By James Case
BOOK REVIEW: The Signal and the Noise: Why So Many Predictions Fail, but Some Don’t. By Nate Silver. The Penguin Press, New York, 2012, 544 pages, $27.95.
Nate Silver is a bona fide celebrity. A Google search on his name returns more than 35 million items; his Wikipedia bio is 14 pages long and concludes with a 163-item bibliography. His book (released in August 2012) rose to second place on The New York Times bestseller list once it was clear that he had correctly predicted the outcomes in all 50 states in the 2012 presidential election. He had missed by just one in 2008, when Obama bested McCain in Indiana by a single percentage point. He also predicted the outcome of 31 of 33 senatorial races in 2012, missing only in Montana and North Dakota, where lightly regarded Democrats scored narrow upset victories. His 2013 Super Bowl predictions, though incorrect, were breathlessly reported from coast to coast.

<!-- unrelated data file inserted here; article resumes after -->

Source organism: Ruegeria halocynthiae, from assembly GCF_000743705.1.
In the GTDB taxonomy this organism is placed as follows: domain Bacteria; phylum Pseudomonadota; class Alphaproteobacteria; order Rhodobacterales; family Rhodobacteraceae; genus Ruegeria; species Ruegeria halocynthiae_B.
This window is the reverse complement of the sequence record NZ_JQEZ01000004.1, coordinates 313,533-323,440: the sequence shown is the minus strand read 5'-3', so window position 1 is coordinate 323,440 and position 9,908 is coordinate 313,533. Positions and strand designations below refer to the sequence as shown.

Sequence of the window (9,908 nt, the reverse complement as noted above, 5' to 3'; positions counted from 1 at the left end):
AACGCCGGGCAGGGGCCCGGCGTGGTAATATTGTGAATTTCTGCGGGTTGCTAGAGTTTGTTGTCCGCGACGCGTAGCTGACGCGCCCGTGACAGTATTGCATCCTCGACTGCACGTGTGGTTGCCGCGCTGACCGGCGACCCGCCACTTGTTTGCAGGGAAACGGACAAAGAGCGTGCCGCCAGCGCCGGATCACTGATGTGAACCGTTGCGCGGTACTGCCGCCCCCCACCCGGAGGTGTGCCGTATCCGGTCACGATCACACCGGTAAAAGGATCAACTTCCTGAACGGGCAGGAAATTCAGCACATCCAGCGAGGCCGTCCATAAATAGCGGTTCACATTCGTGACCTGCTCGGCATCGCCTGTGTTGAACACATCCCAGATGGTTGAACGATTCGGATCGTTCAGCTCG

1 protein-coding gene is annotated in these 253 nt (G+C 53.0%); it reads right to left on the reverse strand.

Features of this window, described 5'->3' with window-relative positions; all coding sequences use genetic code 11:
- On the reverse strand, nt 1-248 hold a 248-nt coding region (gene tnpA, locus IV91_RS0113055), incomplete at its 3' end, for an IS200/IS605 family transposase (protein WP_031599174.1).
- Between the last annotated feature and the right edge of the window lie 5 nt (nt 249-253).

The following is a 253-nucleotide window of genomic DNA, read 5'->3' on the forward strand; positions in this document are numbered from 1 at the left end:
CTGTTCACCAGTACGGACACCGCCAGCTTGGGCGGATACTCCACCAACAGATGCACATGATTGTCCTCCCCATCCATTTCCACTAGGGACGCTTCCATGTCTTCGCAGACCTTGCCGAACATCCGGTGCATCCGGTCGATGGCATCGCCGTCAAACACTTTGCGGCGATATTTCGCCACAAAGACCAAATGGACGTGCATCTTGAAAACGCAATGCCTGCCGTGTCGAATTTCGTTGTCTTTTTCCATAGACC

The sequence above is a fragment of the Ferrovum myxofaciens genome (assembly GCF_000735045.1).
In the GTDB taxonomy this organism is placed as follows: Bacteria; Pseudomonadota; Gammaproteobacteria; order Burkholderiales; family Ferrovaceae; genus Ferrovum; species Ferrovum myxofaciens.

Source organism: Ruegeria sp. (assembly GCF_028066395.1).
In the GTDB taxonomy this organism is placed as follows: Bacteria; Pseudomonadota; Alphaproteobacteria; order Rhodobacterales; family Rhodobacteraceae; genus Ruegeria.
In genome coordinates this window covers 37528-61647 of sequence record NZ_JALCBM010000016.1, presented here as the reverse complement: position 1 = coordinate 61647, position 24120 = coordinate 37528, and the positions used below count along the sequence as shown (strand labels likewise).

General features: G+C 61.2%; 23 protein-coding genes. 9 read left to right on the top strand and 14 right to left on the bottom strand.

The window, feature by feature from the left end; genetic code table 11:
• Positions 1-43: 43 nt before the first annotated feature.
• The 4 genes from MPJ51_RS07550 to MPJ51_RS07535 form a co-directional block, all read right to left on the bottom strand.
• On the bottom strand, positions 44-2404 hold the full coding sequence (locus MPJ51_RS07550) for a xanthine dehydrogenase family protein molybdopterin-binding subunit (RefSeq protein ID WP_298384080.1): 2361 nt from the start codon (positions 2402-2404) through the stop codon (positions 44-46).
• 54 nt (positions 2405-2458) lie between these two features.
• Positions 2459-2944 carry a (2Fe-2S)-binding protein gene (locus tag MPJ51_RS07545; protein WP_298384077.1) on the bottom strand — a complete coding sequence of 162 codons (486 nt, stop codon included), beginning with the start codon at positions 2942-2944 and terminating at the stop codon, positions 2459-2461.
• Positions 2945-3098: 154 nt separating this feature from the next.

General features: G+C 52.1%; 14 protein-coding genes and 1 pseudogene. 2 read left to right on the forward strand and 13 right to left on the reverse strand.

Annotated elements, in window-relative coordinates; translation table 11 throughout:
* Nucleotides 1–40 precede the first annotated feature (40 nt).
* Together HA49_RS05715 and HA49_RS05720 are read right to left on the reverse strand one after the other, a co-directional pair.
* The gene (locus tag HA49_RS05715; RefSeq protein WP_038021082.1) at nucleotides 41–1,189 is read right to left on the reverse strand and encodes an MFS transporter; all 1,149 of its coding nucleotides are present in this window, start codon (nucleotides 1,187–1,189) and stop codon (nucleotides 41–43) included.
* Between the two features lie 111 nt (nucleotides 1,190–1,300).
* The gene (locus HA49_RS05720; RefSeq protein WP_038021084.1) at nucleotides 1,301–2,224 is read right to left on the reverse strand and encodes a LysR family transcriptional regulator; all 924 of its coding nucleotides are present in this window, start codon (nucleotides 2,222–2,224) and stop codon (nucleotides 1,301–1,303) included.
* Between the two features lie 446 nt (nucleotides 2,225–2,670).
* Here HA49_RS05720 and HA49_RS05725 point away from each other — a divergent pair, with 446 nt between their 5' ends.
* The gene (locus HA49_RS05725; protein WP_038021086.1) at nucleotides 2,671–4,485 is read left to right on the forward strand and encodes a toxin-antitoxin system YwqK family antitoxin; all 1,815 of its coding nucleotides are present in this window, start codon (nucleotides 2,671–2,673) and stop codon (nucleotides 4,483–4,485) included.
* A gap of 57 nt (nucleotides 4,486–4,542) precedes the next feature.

Silver got his start as a professional prognosticator by selling a computerized player-evaluation system called PECOTA to Baseball Prospectus, an annual publication of little interest to anyone save the hardest of hardcore baseball fans. The acronym, which stands for Pitcher Empirical Comparison and Optimization Test Algorithm, was named after Bill Pecota, a journeyman infielder with the Kansas City Royals during the 1980s. A lifetime 0.249 hitter, Pecota became a recurrent thorn in the side of Silver’s beloved Detroit Tigers, against whom his batting average soared to 0.303. As a condition of purchase, Silver was required to extend the PECOTA system to evaluate hitters as well as pitchers, thus more than doubling the reach of the program without changing the acronym.